Saturday, January 16, 2010

Earthquake in Haiti: People Are Generous, Obstacles Are Many

I think we in Kansas City think of Heart to Heart International as our very own charity, even though their work is national and international in scope. Founded by a Johnson County physician, Heart to Heart has worked with intensity, efficiency and well, heart on behalf of people all around the world in medical need. Since about Wednesday, the Kansas City metro and Heart to Heart International have been working to gather what is needed to help Haiti. Some links from local newsies:

A chance to get "hands on": Event to Make Care Packages. Folks will be getting together at Scion Labs at 18th and Oak from 3 pm to 6 pm on Sunday, January 18th to make Heart to Heart hygiene packs.

KPRS Hot 103 JAMS is having a radiothon fund raiser at the Blue Ridge Crossing Wal-Mart on Monday from 06-18 (6a-6p). Check the link for more info.

This report from two Haitian members of the Church of the Nazarene is short but compelling. One of the men states that it is very difficult to find food: "If we find a sweet potato or a banana we eat it." and in the simple manner of one for whom English is a second or third language, "The smell of death is a major problem now."

Let a professional address some of the issues that are keeping aid from the people thus far; Capt. Schmoe teaches us about search and rescue, and reminds us about logistics here and here.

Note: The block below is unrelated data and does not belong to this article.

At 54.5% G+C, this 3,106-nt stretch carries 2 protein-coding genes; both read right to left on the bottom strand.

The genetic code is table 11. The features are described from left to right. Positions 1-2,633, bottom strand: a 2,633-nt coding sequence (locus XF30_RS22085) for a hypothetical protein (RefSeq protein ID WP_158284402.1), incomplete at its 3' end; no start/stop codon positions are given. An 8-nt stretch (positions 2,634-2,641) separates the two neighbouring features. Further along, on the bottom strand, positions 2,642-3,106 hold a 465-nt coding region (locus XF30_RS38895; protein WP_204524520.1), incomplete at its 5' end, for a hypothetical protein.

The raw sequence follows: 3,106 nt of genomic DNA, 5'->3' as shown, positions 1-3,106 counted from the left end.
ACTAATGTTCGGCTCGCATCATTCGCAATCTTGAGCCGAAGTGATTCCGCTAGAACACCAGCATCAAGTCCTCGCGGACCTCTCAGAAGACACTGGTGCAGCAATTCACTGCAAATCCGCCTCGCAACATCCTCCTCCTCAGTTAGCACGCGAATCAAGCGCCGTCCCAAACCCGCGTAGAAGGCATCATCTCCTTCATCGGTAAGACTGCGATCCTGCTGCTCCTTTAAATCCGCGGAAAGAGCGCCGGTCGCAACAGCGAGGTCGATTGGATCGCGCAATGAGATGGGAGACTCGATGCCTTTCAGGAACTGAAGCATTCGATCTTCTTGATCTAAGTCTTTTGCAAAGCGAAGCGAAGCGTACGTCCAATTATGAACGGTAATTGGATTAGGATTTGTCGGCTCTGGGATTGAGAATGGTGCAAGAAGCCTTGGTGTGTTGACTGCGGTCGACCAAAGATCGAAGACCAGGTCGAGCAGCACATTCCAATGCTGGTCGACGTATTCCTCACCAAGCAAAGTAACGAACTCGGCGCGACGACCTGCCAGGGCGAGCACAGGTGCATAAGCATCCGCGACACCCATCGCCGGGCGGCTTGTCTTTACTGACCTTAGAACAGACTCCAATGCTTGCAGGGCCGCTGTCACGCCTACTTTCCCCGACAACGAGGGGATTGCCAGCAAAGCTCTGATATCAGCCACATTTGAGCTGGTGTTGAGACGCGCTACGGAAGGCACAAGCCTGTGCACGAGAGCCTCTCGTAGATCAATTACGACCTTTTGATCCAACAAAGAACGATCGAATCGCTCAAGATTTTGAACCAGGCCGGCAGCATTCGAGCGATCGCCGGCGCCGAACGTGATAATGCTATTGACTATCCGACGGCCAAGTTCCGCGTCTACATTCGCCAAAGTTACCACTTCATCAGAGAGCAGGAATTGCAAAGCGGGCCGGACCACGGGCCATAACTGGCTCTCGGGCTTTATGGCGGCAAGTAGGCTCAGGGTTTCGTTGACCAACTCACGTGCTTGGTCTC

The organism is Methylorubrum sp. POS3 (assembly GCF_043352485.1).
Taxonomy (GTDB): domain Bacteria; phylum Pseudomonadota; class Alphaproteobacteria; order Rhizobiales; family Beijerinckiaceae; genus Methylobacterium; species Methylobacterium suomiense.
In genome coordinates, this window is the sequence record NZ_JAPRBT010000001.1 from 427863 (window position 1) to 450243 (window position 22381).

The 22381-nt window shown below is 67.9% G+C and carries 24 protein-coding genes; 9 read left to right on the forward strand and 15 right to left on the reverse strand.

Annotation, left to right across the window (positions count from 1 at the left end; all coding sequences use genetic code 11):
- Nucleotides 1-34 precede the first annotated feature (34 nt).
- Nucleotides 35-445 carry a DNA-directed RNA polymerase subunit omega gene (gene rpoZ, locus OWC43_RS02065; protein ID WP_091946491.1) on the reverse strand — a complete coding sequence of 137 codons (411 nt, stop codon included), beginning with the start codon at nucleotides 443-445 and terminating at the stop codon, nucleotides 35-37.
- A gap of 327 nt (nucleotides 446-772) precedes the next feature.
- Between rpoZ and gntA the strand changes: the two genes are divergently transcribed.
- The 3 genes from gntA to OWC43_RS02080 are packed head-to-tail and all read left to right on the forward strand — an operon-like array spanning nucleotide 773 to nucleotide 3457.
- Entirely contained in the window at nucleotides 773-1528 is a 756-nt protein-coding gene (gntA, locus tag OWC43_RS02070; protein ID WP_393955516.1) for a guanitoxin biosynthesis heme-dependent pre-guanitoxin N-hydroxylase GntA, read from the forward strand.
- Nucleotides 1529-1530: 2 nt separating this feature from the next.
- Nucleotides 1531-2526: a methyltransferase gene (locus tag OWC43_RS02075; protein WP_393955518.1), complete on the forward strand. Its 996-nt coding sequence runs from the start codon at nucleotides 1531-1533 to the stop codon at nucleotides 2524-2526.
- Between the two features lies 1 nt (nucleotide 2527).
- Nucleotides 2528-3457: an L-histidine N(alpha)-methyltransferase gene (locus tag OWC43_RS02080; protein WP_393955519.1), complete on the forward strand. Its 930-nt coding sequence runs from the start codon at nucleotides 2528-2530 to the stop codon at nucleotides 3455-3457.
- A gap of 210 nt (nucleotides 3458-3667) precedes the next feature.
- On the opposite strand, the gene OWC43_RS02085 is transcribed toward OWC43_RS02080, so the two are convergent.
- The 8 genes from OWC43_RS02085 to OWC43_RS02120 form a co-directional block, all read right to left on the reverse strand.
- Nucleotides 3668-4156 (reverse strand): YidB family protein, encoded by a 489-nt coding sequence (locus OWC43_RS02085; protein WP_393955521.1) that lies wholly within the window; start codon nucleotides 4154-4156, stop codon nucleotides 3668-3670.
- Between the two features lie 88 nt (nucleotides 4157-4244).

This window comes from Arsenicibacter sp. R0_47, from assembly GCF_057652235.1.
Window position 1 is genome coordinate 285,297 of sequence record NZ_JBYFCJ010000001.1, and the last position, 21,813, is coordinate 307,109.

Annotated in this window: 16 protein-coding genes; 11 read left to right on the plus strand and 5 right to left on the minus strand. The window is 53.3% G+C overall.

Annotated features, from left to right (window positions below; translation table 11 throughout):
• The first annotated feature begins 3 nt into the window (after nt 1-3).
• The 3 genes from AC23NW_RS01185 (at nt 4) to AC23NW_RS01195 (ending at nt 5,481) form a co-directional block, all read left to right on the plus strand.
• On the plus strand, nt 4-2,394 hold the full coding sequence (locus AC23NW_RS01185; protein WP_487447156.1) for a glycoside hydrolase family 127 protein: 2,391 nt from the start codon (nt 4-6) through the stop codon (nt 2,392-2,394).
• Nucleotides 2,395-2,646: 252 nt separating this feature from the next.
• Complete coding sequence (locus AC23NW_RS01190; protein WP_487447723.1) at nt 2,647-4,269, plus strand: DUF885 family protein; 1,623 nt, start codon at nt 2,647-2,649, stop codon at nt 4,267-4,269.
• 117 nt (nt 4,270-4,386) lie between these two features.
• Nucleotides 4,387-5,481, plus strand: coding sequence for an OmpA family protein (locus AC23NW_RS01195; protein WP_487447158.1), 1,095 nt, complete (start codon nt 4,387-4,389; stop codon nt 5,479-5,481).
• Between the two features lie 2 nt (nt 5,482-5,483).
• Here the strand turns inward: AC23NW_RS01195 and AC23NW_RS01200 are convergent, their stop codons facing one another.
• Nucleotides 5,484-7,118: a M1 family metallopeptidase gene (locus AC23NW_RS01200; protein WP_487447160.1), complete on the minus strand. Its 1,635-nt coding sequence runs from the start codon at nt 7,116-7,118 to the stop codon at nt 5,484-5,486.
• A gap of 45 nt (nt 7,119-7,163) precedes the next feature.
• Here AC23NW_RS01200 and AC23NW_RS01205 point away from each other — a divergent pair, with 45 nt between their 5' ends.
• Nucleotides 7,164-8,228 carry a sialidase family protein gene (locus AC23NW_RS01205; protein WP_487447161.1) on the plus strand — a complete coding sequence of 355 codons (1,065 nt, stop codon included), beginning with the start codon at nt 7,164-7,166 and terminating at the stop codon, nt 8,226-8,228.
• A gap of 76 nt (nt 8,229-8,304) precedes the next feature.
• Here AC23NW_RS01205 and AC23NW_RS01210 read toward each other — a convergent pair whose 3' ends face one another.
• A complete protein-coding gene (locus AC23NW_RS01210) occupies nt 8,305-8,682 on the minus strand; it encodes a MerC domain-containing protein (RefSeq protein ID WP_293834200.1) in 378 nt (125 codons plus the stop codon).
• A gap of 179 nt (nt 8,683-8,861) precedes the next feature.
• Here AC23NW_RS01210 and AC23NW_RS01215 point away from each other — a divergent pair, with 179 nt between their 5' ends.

I know it is profoundly dismaying to people that aid is not getting through. Of course, the victims of the earthquake are hurting; they are hungry and thirsty and wondering where everybody is. We, as ones who want to help, are frustrated by the lack of results of our efforts to give to those with such urgent need. However the reality is that the airport was damaged, and air and ground traffic control was nil for several days until the Haitian government gave permission for the United States to take over the whole thing. The ports will require extensive repair. All land routes from the Dominican Republic are traffic jammed. The streets of the urban areas in and around Port-au-Prince are full of obstacles--bodies, damaged buildings, people living in the spaces, damaged cars. We cannot just fly over in helicopters and drop stuff--looting, rioting and fighting, already occurring over damaged food and fuel assets in the country would be even worse. Don't listen to those who would politicize this rescue effort; with the possible exception of expecting more out of the Port-au-Prince airport than it was ready to give within the first few days after the quake, this effort was quick, smart and timely. Pray that there will be solutions and miracles as more experts get on the ground, and begin to work in earnest. Meantime, keep making plans to give. The need will be great for several months.

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